Metric Clustering and Smoothing Dialog
This dialog is used for both clustering and smoothing of metric data.
Choose the surface that is used when clustering or smoothing metric
Input - This is the metric column that will be modified.
You may select "All Columns" for smoothing in which case all
columns will be
Output - The output of the process will be stored in this
column. This may be an existing column or a new column. If
a new column is selected, be sure to enter its name on the right side
of this line. This control is disabled when the input is "All
Columns" in which case the data is replaced.
Cluster Minimum Size
Any Size - clusters of all sizes are retained.
Minimum Number of Nodes - only clusters with at least the
specified number of nodes are retained.
Minimum Surface Area - only clusters with a surface area greater
than or equal to the specified area are retained.
Cluster Value Threshold
To be in a cluster, the node must have a value within the range of the
Minimum and the Maximum.
Average Neighbors - Smooths a metric by averaging the metric's
value with the metrics from all of its neighbors.
Full Width Half Maximum -
Smooths a metric to an estimated full width half maximum.
Gaussian - Smooths by applying a gaussian-like weighting to the
neighboring nodes. See the Gaussian Smoothing description below.
Note: Gaussian smoothing is MUCH SLOWER that the other smoothing
Weighted Average Neighbors - Smooths a metric by averaging the
metric's value with the metrics from all of its neighbors. The
of the neighbors is taken into account so that neighbors close by have
greater influence than neighbors far away.
Iterations - This is the number of iterations of smoothing.
Strength - Determines how the node and its neighbors are
combined when a smoothing a node. A value of 1.0 weights to only
the neighbors affecting the output. A value of 0.0 does not use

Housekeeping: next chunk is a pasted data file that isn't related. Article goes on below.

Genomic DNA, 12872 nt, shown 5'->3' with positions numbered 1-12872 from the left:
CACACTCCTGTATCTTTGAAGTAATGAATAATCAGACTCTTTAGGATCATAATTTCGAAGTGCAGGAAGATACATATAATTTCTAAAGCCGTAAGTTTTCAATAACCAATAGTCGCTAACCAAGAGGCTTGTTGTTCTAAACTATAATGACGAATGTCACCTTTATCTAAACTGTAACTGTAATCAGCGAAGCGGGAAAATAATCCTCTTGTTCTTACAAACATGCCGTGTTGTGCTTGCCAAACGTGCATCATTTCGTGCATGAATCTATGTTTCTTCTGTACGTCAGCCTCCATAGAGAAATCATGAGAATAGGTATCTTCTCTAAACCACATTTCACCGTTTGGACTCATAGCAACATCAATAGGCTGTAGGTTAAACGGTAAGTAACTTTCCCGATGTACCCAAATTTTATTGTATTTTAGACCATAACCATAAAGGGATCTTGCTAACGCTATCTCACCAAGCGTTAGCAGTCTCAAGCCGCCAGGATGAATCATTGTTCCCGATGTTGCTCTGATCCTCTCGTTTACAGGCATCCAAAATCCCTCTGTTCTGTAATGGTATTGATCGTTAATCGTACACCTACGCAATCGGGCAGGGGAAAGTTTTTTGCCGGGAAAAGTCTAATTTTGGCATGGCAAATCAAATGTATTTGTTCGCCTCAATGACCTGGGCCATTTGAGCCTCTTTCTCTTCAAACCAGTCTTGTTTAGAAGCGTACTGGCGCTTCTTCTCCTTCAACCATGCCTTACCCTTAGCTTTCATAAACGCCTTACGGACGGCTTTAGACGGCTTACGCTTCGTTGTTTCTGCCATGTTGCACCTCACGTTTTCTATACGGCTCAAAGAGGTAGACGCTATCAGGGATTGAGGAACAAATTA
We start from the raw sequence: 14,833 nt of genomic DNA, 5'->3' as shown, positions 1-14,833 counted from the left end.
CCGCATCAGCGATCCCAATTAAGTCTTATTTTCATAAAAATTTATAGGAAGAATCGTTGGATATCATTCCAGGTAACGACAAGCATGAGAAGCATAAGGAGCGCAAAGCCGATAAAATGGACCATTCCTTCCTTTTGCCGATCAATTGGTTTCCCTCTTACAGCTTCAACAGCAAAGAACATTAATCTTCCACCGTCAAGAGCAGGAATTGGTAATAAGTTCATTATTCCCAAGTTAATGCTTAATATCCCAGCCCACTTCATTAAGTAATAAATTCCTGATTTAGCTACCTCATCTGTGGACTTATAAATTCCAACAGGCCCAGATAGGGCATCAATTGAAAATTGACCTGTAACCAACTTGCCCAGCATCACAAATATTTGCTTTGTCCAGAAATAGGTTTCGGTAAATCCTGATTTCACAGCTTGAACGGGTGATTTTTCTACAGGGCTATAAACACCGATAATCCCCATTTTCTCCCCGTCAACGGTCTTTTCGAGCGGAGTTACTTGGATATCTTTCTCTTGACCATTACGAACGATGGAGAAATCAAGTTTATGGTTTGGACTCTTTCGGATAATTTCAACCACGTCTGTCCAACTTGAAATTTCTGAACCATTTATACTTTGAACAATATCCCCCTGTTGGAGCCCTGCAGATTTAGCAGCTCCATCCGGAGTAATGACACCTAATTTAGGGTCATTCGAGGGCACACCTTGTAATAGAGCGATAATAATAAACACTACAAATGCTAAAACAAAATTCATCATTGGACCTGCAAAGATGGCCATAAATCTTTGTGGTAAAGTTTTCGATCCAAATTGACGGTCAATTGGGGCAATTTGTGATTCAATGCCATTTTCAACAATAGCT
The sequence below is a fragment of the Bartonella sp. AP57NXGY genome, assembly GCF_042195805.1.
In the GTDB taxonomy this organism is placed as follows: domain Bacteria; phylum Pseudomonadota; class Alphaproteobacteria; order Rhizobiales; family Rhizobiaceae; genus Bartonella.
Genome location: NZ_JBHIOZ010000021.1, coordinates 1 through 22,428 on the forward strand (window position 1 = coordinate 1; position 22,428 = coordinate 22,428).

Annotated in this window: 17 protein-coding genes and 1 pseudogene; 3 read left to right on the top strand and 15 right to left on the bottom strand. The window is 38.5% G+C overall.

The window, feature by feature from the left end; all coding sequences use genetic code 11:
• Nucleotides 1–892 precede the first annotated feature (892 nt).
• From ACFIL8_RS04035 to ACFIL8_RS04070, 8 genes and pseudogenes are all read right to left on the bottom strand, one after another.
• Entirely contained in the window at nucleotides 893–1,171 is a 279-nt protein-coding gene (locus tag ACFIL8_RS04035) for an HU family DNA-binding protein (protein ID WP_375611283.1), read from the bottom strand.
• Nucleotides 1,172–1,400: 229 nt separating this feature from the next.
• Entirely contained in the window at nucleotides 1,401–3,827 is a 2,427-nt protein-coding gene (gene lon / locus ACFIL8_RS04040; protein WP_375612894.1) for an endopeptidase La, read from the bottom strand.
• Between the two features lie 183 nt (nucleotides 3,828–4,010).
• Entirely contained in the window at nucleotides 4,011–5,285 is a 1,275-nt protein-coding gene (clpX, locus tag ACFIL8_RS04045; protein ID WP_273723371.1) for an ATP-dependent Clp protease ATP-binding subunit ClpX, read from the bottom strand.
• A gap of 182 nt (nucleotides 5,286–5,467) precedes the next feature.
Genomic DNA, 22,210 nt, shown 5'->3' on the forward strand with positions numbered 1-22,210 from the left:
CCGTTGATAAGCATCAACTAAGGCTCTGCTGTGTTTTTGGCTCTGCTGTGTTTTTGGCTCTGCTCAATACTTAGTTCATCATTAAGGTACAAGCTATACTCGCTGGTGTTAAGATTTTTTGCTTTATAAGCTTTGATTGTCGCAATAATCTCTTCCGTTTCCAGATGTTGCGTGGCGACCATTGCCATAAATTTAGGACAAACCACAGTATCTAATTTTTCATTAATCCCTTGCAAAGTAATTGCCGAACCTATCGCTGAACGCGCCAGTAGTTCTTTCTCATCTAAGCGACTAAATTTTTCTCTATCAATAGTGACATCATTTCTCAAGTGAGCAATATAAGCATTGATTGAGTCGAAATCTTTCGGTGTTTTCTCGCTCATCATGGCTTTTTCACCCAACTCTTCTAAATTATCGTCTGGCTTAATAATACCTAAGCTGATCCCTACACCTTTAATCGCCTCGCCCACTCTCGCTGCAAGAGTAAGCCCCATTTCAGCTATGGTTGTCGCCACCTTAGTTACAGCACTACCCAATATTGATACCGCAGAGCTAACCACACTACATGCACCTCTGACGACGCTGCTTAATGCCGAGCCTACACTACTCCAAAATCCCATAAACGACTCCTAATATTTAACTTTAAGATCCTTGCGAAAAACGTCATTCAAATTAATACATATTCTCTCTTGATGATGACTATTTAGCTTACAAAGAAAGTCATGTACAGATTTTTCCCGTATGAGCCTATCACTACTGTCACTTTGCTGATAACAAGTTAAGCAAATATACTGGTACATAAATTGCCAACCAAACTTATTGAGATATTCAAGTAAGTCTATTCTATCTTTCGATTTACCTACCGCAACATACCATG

any neighboring values, and, results in no smoothing. Values
between 0.0 and 1.0 blend the
node's metric along with the metrics of the node's neighbors.
Full Width Half Maximum Smoothing
Prior to each iteration of smoothing, the Full Width Half Maximum is
estimated using formula 2 on page 1094 from the article Smoothing and
cluster thresholding for cortical surface-based group analysis of fMRI
data by Donald J. Hagler Jr., Ayse Pinar Saygin, and Martin I. Sereno;
NeuroImage 33 (2006) 1093-1103. If the estimated FWHM exceeds the
desired FWHM entered by the user, smoothing ceases. If the
desired FWHM is not exceeded, another iteration of smoothing is
Iterations parameter is the maximum number of iterations of smoothing
that will be performed even if the desired FWHM is not reached.
For each iteration of smoothing, the node's new value is the average of
the node's previous value and its neighbors' values.
Gaussian smoothing applies a gaussian-like weighting to the node's
neighbors. Two gaussian functions are used with the formula
For the first gaussian, X is the
distance from the neighboring node to a plane tangent to the surface at
the node being smoothed and sigma is Sigma Normal.
If the node is above the plane and greater than Normal Above Cutoff
units from the plane, the neighboring node receives a weighting of
zero. If the node is below the plane and more than Normal Below Cutoff
units from the plane, the node receives a weighting of zero. For
the second gaussian, X is the
distance from the neighboring node to the normal vector and sigma is Sigma Tangent.
If the distance from the neighboring node to the normal vector is
greater than Tangent
Cutoff units, the node
receives a weighting of zero.
Full Width Half Maximum is approximately (2.3548 * Sigma), see
Sigma Normal Standard deviation for gaussian along the
node's normal vector.
Sigma Tangent Standard deviation for gaussian along plane
tangent to the node.
Normal Above Cutoff The cutoff distance in the direction
of the node's normal vector. ("Above" a plane tangent to the node).
Normal Below Cutoff The cutoff distance in direction
opposite of the node's normal vector. ("Under" a plane tangent to the
Tangent Cutoff Cutoff distance along a plane tangent to
Gaussian Spherical Surface
For gaussian smoothing, all nodes within a "neighbor depth" of 5
are used when determining the neighbors of a node. This of it as
your first, second,..., fifth cousins. Or, think of it as five
(six) degrees of separation from Kevin Bacon. If a fiducial
surface was used for determining the distance to a node's neighbors,
the Euclidean (straight line) distance may be very short across a
sulcus but the geodesic distance (distance traveled on the surface) may
be very long. Unfortunately, the geodesic distance calculation is
too slow. As an result, we have chosen to approximate the
geodesic distance by using the distance between two nodes on a
sphere. If the distance between a node and its neighbors on the
sphere is greater than the maximum of the three cutoff values (normal
above, normal below, tangent), the neighboring node is ignored during